Reader Greg Oden sent in this picture of him and his pooch "Conley" reading Damn Lies and Statistics. (Ed. note: this was the only "usable" photo. *wink*wink*)


Brandon Roy missed 17 games last season with a bum hamstring. His loss was tougher on fantasy owners because you likely had to use an early 2nd-round pick to get him. Roy is known as one of those do-it-all fantasy contributors (blocks need not apply). On his career he’s just around the 20/5/5 mark, with 1.0 threes, 1.1 steals, 46% shooting from the floor, and a notch under 80% from the line. A healthy Roy is definitely worth a mid-2nd round selection. This year, however, he’s been going in the mid- to late-3rd round. If he can play in 75+ games this season then you are looking at an excellent value. The only problem is that he’s only played in 70 or more games twice in his four-year career. Keep your fingers crossed!

One player on the Blazers who often gets forgotten is LaMarcus Aldridge. The reason is because he’s a better on the court player than he is a fantasy player. Aside from his scoring (17.9), modest rebound numbers (8.0), and center eligibility, Aldridge doesn’t really provide much value. He can shoot close to 50% from the floor, but he’d prefer to stay at about 48-49%. His long 6-foot, 11-inch frame doesn’t care too much for blocking shots (0.6). And now with three legitimate centers on the Blazers roster it’s almost as if he doesn’t need to board and block. It’s almost like he’s a lighter version of David West, which isn’t saying much since we know how soft West can be. At best I would look at Aldridge in the late-6th or early-7th round. But, to be honest with you, I don’t see myself actually looking at him at all. Sorry, bro.

There is a lot of interesting talent on Portland. Point guard Andre Miller had a disastrous start to the 2009-10 season, but turned it around in the second half and finished with decent numbers (remember that 52-point game against Dallas?) He’s good for some assists and steals, but cannot shoot the three-ball. His backup Jerryd Bayless is a nice spark-plug scorer off the bench, but he won’t have any value unless something happens to Miller. The Blazers signed Wes Matthews this offseason, though he too has some competition in Roy and my favorite sleeper pick (sorry, Bubs) Nicolas Batum. I like Batum mainly for his threes (1.5), steals (0.7, but he’s better than that) and percentages (51.3 FG%, 40.9 3PT%, 84.3 FT%). If he gets 28-30 minutes then lookout! Disgruntled wing Rudy Fernandez is also in the mix somewhere, though unless he’s moved he’s not worth a look. Marcus Camby has some competition in Greg Oden, but he should still be able to add bulk rebounds and blocks, as usual. Some are taking Camby in the 5th round, but I would feel more comfortable waiting until the 7th round, if possible.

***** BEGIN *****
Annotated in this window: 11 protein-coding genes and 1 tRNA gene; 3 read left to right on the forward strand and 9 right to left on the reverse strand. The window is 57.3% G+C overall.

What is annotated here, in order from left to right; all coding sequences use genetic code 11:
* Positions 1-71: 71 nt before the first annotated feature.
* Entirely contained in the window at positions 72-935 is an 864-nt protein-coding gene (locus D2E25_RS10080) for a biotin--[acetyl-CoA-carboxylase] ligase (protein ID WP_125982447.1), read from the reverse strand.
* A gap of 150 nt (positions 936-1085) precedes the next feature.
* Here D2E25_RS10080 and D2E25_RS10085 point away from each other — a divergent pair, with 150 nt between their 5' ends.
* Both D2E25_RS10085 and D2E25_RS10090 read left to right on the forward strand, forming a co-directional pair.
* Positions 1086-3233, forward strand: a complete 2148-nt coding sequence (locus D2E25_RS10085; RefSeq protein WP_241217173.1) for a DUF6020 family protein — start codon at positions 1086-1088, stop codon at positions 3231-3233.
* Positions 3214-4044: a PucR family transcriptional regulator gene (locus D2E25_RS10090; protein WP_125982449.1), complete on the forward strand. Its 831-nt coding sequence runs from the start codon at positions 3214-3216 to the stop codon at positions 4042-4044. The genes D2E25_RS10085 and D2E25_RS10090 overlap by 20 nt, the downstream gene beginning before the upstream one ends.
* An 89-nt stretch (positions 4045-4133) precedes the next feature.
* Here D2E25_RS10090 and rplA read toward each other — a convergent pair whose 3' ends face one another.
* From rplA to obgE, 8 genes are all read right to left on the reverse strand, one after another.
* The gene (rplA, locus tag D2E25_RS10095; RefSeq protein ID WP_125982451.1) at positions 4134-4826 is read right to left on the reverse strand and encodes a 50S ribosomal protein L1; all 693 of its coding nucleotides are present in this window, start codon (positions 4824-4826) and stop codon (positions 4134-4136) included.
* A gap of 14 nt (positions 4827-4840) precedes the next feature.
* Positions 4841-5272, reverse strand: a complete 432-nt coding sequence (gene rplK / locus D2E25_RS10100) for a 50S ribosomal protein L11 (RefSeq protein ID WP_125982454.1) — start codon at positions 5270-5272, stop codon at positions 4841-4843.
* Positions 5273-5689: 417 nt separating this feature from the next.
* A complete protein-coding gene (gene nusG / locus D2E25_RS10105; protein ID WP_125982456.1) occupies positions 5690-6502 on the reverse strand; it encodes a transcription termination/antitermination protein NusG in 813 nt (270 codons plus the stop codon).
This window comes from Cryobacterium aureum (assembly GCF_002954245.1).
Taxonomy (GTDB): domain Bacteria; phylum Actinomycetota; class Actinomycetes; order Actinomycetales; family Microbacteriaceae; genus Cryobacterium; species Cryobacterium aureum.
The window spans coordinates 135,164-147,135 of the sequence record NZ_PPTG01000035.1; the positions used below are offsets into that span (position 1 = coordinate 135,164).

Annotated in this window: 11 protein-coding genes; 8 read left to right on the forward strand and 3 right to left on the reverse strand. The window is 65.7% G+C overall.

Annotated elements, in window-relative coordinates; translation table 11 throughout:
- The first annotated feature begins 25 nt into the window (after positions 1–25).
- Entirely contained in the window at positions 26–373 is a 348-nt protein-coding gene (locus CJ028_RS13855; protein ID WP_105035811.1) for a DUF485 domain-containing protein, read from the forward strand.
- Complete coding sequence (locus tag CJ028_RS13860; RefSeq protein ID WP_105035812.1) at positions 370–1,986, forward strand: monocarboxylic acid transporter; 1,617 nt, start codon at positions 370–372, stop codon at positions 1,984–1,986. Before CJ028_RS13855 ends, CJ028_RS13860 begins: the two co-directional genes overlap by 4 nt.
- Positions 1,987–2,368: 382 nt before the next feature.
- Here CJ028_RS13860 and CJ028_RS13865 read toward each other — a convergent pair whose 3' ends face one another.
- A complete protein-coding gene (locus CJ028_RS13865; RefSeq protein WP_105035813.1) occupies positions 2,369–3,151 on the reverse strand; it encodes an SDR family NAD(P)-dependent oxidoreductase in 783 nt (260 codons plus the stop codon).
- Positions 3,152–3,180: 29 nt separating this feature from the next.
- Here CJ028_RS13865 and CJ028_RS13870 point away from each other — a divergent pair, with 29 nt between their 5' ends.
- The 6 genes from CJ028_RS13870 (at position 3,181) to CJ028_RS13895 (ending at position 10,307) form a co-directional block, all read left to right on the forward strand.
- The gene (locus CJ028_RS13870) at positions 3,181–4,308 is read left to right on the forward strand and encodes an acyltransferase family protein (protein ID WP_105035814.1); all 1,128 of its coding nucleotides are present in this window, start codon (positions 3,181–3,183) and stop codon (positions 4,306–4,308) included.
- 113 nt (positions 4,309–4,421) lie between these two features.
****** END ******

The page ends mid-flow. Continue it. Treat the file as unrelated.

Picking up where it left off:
PG: Andre Miller, Jerryd Bayless
SG: Brandon Roy, Wes Matthews, Rudy Fernandez
SF, Nicolas Batum, Luke Babbitt
PF: LaMarcus Aldridge, Dante Cunningham
C: Greg Oden, Marcus Camby, Joel Przybilla

Up Next: New York Knicks
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Daily Lies & Statistics: Something is definitely Bruin

Prior to the season, Jeff, Tom and I listed the guys we thought most likely to catapult themselves to the first round of our 2010-11 drafts. We tossed a few names around – Brook Lopez, Derrick Rose, Rajon Rondo – but we failed to include Russell Westbrook. The second-year point out of UCLA has played like Ethan Hunt the past few weeks, averaging 20.5 points, 7.5 rebounds, 9.5 assists and 2.3 steals over his last eight games, and if he’s not a first-rounder next season, I’ll eat Werner Herzog’s shoe.

Authorities are investigating a suspicious package, postmarked in New Jersey, that recently arrived at Russell Westbrook's residence on Valentine's Day.

There are many aspects of Westbrook’s game in which to fall madly in love, but last week I sent a Valentine’s card to the part of his brain that controls defense. He is a freakish athlete and at 21 years of age he already shuts opposing guards down and has got a long and brilliant career ahead. With some improvement to his decision-making and a more accurate jumper, we could soon be speaking of him in the same breath as Deron Williams, Chris Paul and former Bruins backcourt mate Darren Collison.

It was a strange weekend in the NBA, highlighted by the new-look Knicks regurgitating late in regulation and then in overtime to the Thunder and also by the Jazz coming from 25 down to defeat Portland in OT. In the Knick game Tracy McGrady summoned the ghost of rotisserie past and dropped 26 points on 10-17 from the field in 32 minutes of work, but New York couldn’t overcome the aforementioned Westbrook (31-9-10) and Kevin Durant (36-5-3). In the Jazz/Blazers tilt, Brandon Roy returned to action and totaled 23 points, but he couldn’t offset the 22-point, 23-rebound, 5-assist effort out of Carlos Boozer as Utah continues to get it done.

With all of the player movement late last week, my intestines have been irate. Let’s take a look at how those involved in trades have done with their new teams:

Every time Tracy McGrady fires up that jumper of his, it makes fantasy owners and puppies cry.

Tracy McGrady (old team: Houston / new team: New York)